"Well, I'm pretty young because I just got married at 68. Nothing is impossible. ... But most architects reach their real period of significance when they're in their 70s or 80s," he said.

Does he have the money?

"Not at the moment, but if I win my case in court I'll be in a position to do it. I'm not asking [for] money to get rich. I'm just asking that I get paid enough so I can restore my building to the way it was."

Time will tell. And in all likelihood, it will be some time yet.

Trevor Pritchard/CBC
Trevor Pritchard/CBC

Let's fix the real problem, BIA head urges

Dennis Van Staalduinen, who leads the Wellington West Business Improvement Area, made the original comment when the wall collapsed that years of limbo would be the worst outcome.

He wishes there were a more creative way to deal with the matter, one that would focus on getting heritage structures back into shape and into use instead of assigning blame. Not every developer is created equal, he says, and not everyone who owns a building has the same resources to improve them.

"If we are going to designate heritage properties as we should, what are we as a society and a city going to do to actually help the people who own those properties do the right thing? That's the next policy step that we're not getting to," he says.

"There's no point in having a heritage law at all if it prevents us from saving heritage buildings. ... I couldn't care less about who's to blame. I just want that building working again and functioning as part of the streetscape."

Van Staalduinen says it's on the city, not just the owner, to help salvage buildings like Magee House and Somerset House — another heritage structure that has sat damaged and unused for years as disagreements between its owner and the city rage on.

Ryan Garland/CBC
Ryan Garland/CBC

Magee House timeline

July 24, 2018: The west wall of Magee House partially collapses, and Wellington Street West is closed to traffic in front of the building. The next day Sbrissa tells CBC he likely would have died in the incident, had a neighbour not cajoled him into getting a slice of pizza. (Sbrissa had been living in the building, which the city thought was vacant, for 17 years.)

July 27, 2018: A corner of the remaining structure and part of the roof are demolished after the city's chief building official issues an emergency order. The city says this will allow for a more thorough assessment of the building.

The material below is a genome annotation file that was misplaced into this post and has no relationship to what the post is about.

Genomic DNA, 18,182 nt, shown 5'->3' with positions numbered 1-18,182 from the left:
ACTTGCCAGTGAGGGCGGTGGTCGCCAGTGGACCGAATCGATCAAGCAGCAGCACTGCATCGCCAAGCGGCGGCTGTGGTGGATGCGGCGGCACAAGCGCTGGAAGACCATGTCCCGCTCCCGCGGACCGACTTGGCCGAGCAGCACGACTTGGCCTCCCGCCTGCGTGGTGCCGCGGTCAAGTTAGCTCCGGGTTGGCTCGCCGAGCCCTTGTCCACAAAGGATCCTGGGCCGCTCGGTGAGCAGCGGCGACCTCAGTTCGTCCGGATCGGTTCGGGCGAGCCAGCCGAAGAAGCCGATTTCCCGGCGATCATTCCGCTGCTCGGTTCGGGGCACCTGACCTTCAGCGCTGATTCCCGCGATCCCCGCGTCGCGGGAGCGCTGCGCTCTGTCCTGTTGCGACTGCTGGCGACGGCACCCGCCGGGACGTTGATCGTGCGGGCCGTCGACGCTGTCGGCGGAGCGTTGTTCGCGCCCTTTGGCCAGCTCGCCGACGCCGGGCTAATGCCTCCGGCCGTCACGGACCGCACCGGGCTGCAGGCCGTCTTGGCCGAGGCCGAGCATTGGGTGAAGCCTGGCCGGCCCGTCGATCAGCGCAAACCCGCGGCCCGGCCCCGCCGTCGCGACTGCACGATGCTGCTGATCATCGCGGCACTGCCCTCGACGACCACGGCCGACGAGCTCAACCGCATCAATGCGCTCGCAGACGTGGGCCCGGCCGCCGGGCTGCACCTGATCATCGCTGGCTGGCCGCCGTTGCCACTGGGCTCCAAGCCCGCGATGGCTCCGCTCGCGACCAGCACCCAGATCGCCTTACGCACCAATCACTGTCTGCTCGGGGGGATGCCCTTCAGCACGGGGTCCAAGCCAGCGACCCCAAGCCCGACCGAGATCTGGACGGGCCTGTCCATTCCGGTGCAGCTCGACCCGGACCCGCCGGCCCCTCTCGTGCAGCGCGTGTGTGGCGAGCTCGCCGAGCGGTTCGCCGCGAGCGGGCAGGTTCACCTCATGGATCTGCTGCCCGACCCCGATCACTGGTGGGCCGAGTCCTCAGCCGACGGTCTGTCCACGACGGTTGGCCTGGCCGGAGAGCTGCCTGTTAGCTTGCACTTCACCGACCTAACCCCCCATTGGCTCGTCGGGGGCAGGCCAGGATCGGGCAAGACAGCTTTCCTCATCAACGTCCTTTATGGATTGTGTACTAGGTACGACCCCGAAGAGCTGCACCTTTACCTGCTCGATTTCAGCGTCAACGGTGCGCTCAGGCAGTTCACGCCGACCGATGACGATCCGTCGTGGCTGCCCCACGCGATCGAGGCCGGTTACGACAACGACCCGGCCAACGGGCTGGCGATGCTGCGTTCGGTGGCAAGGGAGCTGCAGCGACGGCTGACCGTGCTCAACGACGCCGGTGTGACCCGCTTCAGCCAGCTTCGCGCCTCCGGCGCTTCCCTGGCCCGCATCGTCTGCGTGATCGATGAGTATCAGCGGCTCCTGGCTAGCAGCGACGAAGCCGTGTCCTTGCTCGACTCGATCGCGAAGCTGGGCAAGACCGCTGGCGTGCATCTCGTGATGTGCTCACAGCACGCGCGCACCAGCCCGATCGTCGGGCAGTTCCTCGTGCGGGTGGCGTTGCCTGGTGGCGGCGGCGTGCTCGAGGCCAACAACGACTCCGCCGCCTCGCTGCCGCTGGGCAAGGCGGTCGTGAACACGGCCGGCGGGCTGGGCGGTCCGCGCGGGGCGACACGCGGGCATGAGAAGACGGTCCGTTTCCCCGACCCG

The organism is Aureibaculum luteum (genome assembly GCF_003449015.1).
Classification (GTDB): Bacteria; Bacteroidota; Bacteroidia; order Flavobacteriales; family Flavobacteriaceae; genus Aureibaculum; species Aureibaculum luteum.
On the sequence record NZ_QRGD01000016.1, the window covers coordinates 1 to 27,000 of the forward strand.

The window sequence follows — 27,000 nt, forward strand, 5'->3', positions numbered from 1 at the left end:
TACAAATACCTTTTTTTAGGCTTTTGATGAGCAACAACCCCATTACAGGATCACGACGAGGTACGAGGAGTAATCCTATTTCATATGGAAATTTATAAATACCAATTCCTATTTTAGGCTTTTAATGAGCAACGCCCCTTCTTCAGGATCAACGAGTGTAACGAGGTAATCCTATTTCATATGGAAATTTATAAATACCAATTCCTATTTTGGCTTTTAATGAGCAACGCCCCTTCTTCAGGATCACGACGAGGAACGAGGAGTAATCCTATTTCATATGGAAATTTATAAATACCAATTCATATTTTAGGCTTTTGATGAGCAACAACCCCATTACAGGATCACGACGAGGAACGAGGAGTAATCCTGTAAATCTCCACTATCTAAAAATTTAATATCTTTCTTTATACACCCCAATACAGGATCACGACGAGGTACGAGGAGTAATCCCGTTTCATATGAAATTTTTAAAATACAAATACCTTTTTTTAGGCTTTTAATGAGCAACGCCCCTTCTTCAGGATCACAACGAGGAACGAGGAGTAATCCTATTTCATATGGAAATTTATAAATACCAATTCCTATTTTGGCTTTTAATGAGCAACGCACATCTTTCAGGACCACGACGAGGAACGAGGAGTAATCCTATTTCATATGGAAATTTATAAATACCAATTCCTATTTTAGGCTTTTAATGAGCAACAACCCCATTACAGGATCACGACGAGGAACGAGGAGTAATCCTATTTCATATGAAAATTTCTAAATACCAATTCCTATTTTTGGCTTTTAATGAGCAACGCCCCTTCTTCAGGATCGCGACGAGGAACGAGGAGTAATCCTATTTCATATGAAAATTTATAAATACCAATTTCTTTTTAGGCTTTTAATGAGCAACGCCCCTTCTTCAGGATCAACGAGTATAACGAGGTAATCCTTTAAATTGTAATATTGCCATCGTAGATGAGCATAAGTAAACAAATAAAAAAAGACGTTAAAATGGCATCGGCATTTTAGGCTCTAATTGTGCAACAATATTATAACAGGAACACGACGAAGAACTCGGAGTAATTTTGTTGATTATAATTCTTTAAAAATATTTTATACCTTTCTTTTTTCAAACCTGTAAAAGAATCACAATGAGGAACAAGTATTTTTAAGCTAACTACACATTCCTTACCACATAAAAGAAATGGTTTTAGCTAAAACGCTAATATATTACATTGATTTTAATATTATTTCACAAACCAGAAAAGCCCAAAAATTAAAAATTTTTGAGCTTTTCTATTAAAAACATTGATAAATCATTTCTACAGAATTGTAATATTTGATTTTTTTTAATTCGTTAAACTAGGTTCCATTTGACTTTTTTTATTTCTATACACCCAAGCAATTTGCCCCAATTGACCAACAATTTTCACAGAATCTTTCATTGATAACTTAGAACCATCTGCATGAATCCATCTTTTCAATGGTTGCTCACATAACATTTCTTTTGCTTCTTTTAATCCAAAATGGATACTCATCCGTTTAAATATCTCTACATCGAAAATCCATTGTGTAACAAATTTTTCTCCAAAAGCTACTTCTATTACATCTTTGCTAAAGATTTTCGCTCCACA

July 31, 2018: Wellington Street West re-opens to vehicle traffic between Sherbrooke and Carruthers avenues. The sidewalk directly in front of the building remains closed to pedestrians and doesn't open again for another year.

Early August 2018: John Cooke, an engineer the city contracted to evaluate Magee House, says the wall's mortar had turned to dust that was pushed down by years of precipitation, leaving "no two stones" held together. He recommends demolishing it altogether or taking it down and rebuilding stone by stone. Sbrissa disagrees, saying vibrations from nearby construction were to blame, and vows to hire his own engineer to contest Cooke's findings.

Mid-August 2018: Martin Topley of Durham Engineering, hired by Sbrissa, concludes in addition to construction mistakes made in 1870 when Magee House was built, seismic shifting caused either by natural or man-made forces caused the collapse. "If you ask me as a professional, it's vibration that probably did it," Topley says. "There had to be something move."

September-December 2018: Sbrissa applies to have what remains torn down and a committee approves the demolition. Sbrissa then changes his mind just two weeks prior to demolition, and a building official later announces Sbrissa must reinforce the building or risk the city demolishing it at Sbrissa's expense.

March 2019: Residents and businesses grow increasingly impatient with the sidewalk closure.

Oct. 18, 2019: The sidewalk in front of Magee House finally reopens nearly 15 months after the collapse.

February 2020: Sbrissa sues his insurance company after it denied him coverage after the collapse.

June 2020: A bank sues Sbrissa for not paying his mortgage after the collapse.

September 2020: The city sues Sbrissa, and he counter-sues the city.

April 2022: Sbrissa's lawyer is removed from the record. Sbrissa is ordered to file a motion to represent himself or hire new counsel within 30 days, or risk his matters being dismissed and any of his defences struck out. Sbrissa misses the deadline.

Our goal is to create a safe and engaging place for users to connect over interests and passions. In order to improve our community experience, we are temporarily suspending article commenting